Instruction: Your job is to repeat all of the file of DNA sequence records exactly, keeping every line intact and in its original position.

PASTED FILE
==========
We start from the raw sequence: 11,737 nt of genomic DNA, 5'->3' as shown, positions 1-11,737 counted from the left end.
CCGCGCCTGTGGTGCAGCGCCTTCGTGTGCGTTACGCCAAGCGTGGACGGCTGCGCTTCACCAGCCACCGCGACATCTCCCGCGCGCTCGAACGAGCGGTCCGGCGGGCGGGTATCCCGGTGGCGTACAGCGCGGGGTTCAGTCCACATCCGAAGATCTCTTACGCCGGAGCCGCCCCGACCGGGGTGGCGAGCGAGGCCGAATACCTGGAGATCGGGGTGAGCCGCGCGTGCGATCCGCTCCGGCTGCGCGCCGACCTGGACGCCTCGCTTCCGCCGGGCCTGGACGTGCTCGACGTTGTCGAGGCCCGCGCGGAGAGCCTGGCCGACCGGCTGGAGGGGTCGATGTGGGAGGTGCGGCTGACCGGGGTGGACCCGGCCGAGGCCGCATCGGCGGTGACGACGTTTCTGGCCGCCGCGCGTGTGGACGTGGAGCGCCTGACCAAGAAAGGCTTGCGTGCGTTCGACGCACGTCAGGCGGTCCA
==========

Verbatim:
We start from the raw sequence: 11,737 nt of genomic DNA, 5'->3' as shown, positions 1-11,737 counted from the left end.
CCGCGCCTGTGGTGCAGCGCCTTCGTGTGCGTTACGCCAAGCGTGGACGGCTGCGCTTCACCAGCCACCGCGACATCTCCCGCGCGCTCGAACGAGCGGTCCGGCGGGCGGGTATCCCGGTGGCGTACAGCGCGGGGTTCAGTCCACATCCGAAGATCTCTTACGCCGGAGCCGCCCCGACCGGGGTGGCGAGCGAGGCCGAATACCTGGAGATCGGGGTGAGCCGCGCGTGCGATCCGCTCCGGCTGCGCGCCGACCTGGACGCCTCGCTTCCGCCGGGCCTGGACGTGCTCGACGTTGTCGAGGCCCGCGCGGAGAGCCTGGCCGACCGGCTGGAGGGGTCGATGTGGGAGGTGCGGCTGACCGGGGTGGACCCGGCCGAGGCCGCATCGGCGGTGACGACGTTTCTGGCCGCCGCGCGTGTGGACGTGGAGCGCCTGACCAAGAAAGGCTTGCGTGCGTTCGACGCACGTCAGGCGGTCCA